Aeroelasticity is the science which studies the interaction among inertial, elastic and aerodynamic forces.
Modern airplane structures are not completely rigid, and aeroelastic phenomena arise when structural deformations induce changes on aerodynamic forces. The additional aerodynamic forces cause increasing of the structural deformations, which leads to greater aerodynamic forces. These interactions may become smaller until a condition of equilibrium, or may diverge catastrophically.
Aeroelasticity can be divided in two fields of study: static and dynamic aeroelasticity.
Divergence occurs when a lifting surface deflects under aerodynamic load so as to increase the applied load, or move the load so that the twisting effect on the structure is increased. The increased load deflects the structure further, which brings the structure to the limit loads (and to failure).
Control surface reversal
Control surface reversal is the loss (or reversal) of the expected response of a control surface, due to structural deformation of the main lifting surface.
Dynamic Aeroelasticity studies the interactions among aerodynamic, elastic and inertial forces. Examples of dynamic aeroelastic phenomena are:
Flutter is a self-excited oscilation that occurs when a lifting surface deflects under aerodynamic load so as to reduce the applied load. Once the load reduces, the deflection also reduces, restoring the original shape, which restores the original load and starts the cycle again. In extreme cases the elasticity of the structure means that when the load is reduced the structure springs back so far that it overshoots and causes a new aerodynamic load in the opposite direction to the original. Even changing the mass distribution of an aircraft or the stiffness of one component can induce flutter in an apparently unrelated aerodynamic component.
At its mildest this can appear as a "buzz" in the aircraft structure, but at its most violent it can develop uncontrollably with great speed and cause serious damage to or the destruction of the aircraft.
Flutter can also occur on structures other than aircrafts. One famous example of flutter phenomena is the Tacoma Narrows Bridge.
Dynamic response is the response of an aircraft to gusts and other atmospheric disturbances.
Buffeting is a high-frequency instability, caused by airflow disconnection from the airfoil or shock wave oscillations. It is a random forced vibration.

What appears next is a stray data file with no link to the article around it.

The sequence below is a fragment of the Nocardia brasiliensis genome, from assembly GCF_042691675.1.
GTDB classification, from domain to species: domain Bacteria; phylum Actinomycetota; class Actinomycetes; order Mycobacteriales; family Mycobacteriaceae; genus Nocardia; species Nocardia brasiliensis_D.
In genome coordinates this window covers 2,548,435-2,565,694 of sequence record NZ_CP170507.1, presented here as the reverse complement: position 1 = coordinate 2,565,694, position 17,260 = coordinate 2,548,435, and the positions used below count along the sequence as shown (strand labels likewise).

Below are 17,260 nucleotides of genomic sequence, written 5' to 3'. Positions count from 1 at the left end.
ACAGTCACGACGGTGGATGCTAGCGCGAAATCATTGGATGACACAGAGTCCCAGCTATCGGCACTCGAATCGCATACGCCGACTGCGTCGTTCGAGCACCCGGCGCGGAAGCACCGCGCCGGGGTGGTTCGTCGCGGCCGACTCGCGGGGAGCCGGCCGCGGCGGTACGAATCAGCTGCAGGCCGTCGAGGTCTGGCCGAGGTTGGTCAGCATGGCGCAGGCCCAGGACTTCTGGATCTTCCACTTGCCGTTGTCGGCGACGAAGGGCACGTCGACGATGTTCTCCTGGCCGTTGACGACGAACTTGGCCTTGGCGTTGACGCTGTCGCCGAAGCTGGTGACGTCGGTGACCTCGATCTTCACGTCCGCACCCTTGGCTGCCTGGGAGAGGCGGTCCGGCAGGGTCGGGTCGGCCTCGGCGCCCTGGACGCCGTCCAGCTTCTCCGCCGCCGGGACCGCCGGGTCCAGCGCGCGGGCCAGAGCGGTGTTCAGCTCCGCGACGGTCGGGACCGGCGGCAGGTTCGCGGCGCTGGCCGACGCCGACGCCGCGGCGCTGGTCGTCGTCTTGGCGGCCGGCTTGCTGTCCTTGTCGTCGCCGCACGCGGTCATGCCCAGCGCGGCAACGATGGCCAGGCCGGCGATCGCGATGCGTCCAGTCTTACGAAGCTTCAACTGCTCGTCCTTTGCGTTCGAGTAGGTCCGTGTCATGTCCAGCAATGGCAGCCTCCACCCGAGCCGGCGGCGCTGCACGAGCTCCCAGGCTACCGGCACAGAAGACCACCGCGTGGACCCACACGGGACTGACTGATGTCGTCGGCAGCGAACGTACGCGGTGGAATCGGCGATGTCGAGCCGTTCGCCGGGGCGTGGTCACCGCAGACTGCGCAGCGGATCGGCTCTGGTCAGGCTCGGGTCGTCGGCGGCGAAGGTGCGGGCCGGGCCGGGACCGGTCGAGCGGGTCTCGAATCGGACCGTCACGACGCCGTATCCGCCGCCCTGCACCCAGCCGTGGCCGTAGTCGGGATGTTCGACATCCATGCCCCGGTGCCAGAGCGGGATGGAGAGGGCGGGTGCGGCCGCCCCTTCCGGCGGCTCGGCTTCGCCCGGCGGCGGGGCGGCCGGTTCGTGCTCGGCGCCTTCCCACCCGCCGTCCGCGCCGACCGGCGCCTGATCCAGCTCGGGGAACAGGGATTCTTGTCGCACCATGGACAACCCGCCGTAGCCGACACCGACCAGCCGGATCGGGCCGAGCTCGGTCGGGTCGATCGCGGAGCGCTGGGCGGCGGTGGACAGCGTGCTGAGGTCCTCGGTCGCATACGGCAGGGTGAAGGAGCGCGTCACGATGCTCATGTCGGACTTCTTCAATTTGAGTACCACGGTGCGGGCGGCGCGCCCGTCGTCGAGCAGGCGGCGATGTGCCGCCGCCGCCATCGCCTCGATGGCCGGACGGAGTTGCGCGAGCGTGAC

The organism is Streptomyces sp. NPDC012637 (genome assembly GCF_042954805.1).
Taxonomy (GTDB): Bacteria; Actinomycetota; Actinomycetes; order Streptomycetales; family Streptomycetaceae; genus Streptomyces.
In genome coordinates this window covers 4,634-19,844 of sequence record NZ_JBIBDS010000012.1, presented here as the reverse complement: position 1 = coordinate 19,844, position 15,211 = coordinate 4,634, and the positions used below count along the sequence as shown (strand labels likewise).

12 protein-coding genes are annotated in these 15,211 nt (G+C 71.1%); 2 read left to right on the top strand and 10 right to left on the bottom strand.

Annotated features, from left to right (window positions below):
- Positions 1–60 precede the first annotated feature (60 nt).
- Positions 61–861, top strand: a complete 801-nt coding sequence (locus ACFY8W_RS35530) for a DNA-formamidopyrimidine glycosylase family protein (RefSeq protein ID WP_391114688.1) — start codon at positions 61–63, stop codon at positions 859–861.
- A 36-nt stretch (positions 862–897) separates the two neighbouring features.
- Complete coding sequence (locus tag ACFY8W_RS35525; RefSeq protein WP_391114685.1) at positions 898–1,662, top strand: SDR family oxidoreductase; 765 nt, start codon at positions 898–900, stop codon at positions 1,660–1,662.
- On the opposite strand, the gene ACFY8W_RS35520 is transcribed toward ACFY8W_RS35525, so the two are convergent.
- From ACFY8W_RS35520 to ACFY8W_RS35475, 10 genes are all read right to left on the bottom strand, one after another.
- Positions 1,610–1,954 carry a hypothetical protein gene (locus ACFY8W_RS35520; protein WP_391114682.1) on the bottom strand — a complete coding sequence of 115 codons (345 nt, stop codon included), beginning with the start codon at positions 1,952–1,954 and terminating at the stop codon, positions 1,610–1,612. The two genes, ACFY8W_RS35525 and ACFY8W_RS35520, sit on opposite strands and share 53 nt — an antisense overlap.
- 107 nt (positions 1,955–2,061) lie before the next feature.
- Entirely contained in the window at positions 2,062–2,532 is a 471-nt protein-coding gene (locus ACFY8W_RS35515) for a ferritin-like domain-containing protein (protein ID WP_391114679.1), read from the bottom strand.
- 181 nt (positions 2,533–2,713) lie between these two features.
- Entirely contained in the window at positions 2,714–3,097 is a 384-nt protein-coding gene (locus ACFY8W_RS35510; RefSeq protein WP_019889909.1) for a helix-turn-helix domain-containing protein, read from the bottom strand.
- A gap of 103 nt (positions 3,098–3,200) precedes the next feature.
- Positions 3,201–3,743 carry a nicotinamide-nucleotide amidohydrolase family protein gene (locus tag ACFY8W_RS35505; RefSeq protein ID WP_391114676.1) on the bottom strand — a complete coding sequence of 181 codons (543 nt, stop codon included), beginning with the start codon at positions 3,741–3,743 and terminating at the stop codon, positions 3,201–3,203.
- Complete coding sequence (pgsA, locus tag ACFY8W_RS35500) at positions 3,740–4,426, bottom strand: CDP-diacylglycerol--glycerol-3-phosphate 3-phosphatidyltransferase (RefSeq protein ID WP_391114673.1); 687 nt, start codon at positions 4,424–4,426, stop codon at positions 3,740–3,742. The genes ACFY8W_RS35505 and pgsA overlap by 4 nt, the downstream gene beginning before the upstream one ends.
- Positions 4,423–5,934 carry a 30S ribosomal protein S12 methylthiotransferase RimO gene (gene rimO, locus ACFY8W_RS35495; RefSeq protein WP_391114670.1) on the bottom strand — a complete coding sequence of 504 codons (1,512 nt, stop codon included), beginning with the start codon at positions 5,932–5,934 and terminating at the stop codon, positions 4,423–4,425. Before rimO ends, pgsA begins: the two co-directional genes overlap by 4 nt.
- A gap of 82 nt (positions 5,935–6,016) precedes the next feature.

Other fields of study
Other fields of physics may have an influence on aeroelastic phenomena. For example, in aerospace vehicles, stress induced by high temperatures is important. This leads to the study of aerothermoelasticity. Or, in other situations, the dynamics of the control system may affect aeroelastic phenomena. This is called aeroservoelasticity.
Prediction and cure
Aeroelasticity involves not just the external aerodynamic loads and the way they change but also the structural, damping and mass characteristics of the aircraft. Prediction involves making a mathematical model of the aircraft as a series of masses connected by springs and dampers which are tuned to represent the dynamic characteristics of the aircraft structure. The model also includes details of applied aerodynamic forces and how they vary.
The model can be used to predict the flutter margin and, if necessary, test fixes to potential problems. Small carefully-chosen changes to mass distribution and local structural stiffness can be very effective in solving aeroelastic problems.
These videos detail the Active Aeroelastic Wing two-phase NASA--Air Force flight research program to investigate the potential of aerodynamically twisting flexible wings to improve maneuverability of high-performance aircraft at transonic and supersonic speeds, with traditional control surfaces such as ailerons and leading-edge flaps used to induce the twist.
- Bisplinghoff, R.L., Ashley, H. and Halfman, H., Aeroelasticity. Dover Science, 1996, ISBN 0486691896, 880 pgs;
- Dowell, E. H., A Modern Course on Aeroelasticity. ISBN 9028600574.
- DLR Institute of Aeroelasticity
- The Aeroelasticity Group - Texas A&M University
- NACA Technical Reports - Langley Research Center
|This page uses Creative Commons Licensed content from Wikipedia (view authors).|